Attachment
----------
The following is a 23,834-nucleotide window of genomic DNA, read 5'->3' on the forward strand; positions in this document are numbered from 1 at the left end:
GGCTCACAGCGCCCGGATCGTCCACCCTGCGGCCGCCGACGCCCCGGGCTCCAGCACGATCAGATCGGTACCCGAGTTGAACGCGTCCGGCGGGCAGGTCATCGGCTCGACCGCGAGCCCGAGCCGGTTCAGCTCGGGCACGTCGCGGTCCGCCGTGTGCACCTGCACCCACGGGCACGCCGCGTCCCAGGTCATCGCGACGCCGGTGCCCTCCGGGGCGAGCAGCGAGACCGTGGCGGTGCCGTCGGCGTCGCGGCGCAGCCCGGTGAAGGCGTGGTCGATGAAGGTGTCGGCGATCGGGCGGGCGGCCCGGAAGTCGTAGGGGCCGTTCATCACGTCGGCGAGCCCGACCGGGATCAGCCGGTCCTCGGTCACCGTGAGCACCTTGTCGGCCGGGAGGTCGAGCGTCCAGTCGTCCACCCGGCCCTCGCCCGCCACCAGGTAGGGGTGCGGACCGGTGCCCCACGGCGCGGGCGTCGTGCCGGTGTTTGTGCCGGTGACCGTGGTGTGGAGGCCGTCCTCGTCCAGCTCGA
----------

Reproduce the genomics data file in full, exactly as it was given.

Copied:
The following is a 23,834-nucleotide window of genomic DNA, read 5'->3' on the forward strand; positions in this document are numbered from 1 at the left end:
GGCTCACAGCGCCCGGATCGTCCACCCTGCGGCCGCCGACGCCCCGGGCTCCAGCACGATCAGATCGGTACCCGAGTTGAACGCGTCCGGCGGGCAGGTCATCGGCTCGACCGCGAGCCCGAGCCGGTTCAGCTCGGGCACGTCGCGGTCCGCCGTGTGCACCTGCACCCACGGGCACGCCGCGTCCCAGGTCATCGCGACGCCGGTGCCCTCCGGGGCGAGCAGCGAGACCGTGGCGGTGCCGTCGGCGTCGCGGCGCAGCCCGGTGAAGGCGTGGTCGATGAAGGTGTCGGCGATCGGGCGGGCGGCCCGGAAGTCGTAGGGGCCGTTCATCACGTCGGCGAGCCCGACCGGGATCAGCCGGTCCTCGGTCACCGTGAGCACCTTGTCGGCCGGGAGGTCGAGCGTCCAGTCGTCCACCCGGCCCTCGCCCGCCACCAGGTAGGGGTGCGGACCGGTGCCCCACGGCGCGGGCGTCGTGCCGGTGTTTGTGCCGGTGACCGTGGTGTGGAGGCCGTCCTCGTCCAGCTCGA